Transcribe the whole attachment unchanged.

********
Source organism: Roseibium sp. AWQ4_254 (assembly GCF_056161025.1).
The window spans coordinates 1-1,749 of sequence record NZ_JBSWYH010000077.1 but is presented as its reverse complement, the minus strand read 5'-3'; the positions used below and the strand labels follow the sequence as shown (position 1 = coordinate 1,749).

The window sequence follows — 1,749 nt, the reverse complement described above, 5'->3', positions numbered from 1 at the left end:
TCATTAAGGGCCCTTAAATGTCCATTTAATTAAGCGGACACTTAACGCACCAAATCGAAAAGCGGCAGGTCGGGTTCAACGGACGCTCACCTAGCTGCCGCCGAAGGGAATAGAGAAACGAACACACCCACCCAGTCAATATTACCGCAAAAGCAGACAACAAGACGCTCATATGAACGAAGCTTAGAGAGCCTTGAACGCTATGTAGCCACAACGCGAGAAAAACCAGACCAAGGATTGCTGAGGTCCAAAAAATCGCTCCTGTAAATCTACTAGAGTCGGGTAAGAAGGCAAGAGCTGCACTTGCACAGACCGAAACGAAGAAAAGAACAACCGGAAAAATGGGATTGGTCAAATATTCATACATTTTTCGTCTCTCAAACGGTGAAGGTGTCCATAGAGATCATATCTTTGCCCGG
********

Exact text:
Source organism: Roseibium sp. AWQ4_254 (assembly GCF_056161025.1).
The window spans coordinates 1-1,749 of sequence record NZ_JBSWYH010000077.1 but is presented as its reverse complement, the minus strand read 5'-3'; the positions used below and the strand labels follow the sequence as shown (position 1 = coordinate 1,749).

The window sequence follows — 1,749 nt, the reverse complement described above, 5'->3', positions numbered from 1 at the left end:
TCATTAAGGGCCCTTAAATGTCCATTTAATTAAGCGGACACTTAACGCACCAAATCGAAAAGCGGCAGGTCGGGTTCAACGGACGCTCACCTAGCTGCCGCCGAAGGGAATAGAGAAACGAACACACCCACCCAGTCAATATTACCGCAAAAGCAGACAACAAGACGCTCATATGAACGAAGCTTAGAGAGCCTTGAACGCTATGTAGCCACAACGCGAGAAAAACCAGACCAAGGATTGCTGAGGTCCAAAAAATCGCTCCTGTAAATCTACTAGAGTCGGGTAAGAAGGCAAGAGCTGCACTTGCACAGACCGAAACGAAGAAAAGAACAACCGGAAAAATGGGATTGGTCAAATATTCATACATTTTTCGTCTCTCAAACGGTGAAGGTGTCCATAGAGATCATATCTTTGCCCGG